Various frequently are the avenues which lead to, and different the modes of access adopted in order to accomplish, the possession of the desired object. Many learned, elaborate, and judicious treatises upon both the arts now under consideration have been given to the world by accomplished orators and finished scholars; but, theory alone, though flowing from the animated pen of a Cicero, a Quintilian, a Sheridan, a Walker, a Massillon, or a Burke, and enforced by the most luminous written exemplifications, will never form either a correct reader, or a graceful and pleasing orator. It is information exemplified and enforced by practice which can give effectual instruction either in the art of reading or that of public speaking. This combination of precept and example is the object of my present undertaking; and in the execution of it, the investigation and development of the two subjects will consist more of practical than of elaborate and minute theoretical discussion ; such being the speediest and most effectual mode of acquiring a competent knowledge of both. Of course, the necessity of delivering a regular didactic discourse at every meeting will be obviated ; and instruction conveyed more agreeably, because less formally, in occasional remarks and familiar observations.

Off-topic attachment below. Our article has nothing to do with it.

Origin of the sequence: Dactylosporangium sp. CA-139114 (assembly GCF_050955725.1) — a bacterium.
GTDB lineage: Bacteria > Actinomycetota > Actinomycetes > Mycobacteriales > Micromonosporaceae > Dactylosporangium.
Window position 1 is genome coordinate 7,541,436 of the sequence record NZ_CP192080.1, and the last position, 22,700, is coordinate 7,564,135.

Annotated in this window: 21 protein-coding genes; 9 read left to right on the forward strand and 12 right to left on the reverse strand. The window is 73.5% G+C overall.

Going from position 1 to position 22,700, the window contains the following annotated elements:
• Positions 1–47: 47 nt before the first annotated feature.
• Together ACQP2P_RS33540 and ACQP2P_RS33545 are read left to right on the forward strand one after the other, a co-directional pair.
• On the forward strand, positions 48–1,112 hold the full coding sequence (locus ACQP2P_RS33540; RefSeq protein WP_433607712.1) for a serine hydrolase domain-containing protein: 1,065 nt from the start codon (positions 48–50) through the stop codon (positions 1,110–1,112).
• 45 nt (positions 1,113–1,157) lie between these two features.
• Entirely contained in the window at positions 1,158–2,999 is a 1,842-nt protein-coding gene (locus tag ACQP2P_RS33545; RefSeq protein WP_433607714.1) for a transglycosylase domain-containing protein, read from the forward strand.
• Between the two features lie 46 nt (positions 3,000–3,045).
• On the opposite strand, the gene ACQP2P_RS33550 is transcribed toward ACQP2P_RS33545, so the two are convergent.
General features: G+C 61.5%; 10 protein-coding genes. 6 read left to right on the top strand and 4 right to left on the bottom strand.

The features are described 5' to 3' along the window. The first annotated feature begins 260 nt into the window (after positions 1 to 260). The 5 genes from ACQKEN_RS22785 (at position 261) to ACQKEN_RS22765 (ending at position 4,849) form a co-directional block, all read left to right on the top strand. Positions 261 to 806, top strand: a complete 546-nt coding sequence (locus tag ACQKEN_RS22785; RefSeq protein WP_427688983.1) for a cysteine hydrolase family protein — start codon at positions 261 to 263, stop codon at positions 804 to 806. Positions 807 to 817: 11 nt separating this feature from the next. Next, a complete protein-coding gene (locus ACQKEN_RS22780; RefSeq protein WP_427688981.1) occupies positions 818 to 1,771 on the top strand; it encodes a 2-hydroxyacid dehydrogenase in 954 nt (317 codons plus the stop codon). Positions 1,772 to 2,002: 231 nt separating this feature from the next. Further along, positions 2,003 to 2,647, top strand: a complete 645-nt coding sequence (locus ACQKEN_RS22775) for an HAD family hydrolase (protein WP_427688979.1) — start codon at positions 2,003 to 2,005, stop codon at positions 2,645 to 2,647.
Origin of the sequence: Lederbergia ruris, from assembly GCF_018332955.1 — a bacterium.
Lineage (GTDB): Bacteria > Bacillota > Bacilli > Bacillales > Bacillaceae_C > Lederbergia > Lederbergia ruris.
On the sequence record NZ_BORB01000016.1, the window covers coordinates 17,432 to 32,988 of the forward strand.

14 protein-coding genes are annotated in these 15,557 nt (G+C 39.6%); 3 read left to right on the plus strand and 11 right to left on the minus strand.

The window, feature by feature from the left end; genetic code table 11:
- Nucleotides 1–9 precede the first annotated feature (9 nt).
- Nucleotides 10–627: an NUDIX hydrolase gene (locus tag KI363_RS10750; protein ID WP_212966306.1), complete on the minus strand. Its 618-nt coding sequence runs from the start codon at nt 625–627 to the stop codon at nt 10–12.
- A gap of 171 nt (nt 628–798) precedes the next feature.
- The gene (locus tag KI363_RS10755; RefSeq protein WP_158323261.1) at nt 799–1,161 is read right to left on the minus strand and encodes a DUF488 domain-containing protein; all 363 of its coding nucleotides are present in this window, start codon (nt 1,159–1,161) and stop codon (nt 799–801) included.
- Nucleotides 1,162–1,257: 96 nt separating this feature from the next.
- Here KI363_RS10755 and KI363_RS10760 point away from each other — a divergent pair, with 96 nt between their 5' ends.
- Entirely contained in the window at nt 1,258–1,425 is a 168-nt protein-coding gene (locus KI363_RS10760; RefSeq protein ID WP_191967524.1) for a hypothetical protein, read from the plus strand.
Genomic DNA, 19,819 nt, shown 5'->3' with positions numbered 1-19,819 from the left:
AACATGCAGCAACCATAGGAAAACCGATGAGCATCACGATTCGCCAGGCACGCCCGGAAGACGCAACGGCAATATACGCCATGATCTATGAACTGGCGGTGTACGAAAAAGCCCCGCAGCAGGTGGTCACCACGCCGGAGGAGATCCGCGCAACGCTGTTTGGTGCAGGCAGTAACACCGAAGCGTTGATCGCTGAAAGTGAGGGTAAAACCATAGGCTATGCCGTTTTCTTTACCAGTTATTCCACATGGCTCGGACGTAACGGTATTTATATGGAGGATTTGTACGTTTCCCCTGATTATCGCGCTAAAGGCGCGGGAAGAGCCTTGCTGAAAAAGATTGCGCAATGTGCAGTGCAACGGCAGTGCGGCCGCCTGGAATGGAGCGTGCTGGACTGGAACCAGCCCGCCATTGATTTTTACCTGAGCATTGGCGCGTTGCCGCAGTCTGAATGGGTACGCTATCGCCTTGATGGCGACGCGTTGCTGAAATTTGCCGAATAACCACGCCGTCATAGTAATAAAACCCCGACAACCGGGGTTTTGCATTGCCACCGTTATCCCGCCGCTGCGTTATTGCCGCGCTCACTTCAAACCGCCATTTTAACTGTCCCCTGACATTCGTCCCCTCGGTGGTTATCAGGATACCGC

There are, however, some leading and essential principles in both the arts, which must be methodically arranged, systematically communicated in written language, and carefully committed to memory, in order to form a proper basis for proficiency in the oral communication of sentiment, whether by reading or by recitation. These, of course, will constitute the subjects of my future Lectures, with an analysis of which I shall conclude the present, after suggesting a few preliminary observations upon the general principles of both the arts. At the same time premising, that many of the precepts and remarks throughout the course will be extracted from the most judicious and popular writers on the subjects before us; little remaining to be added upon topics which have been so recently and so minutely discussed by a Blair, a Beattie, a Barron, a Campbell, and a Home. He, however, who judiciously combines and condenses the elaborate dictates of such high authorities will, perhaps, more effectually promote the interests of science, and the dissemination of useful knowledge, than by vainly attempt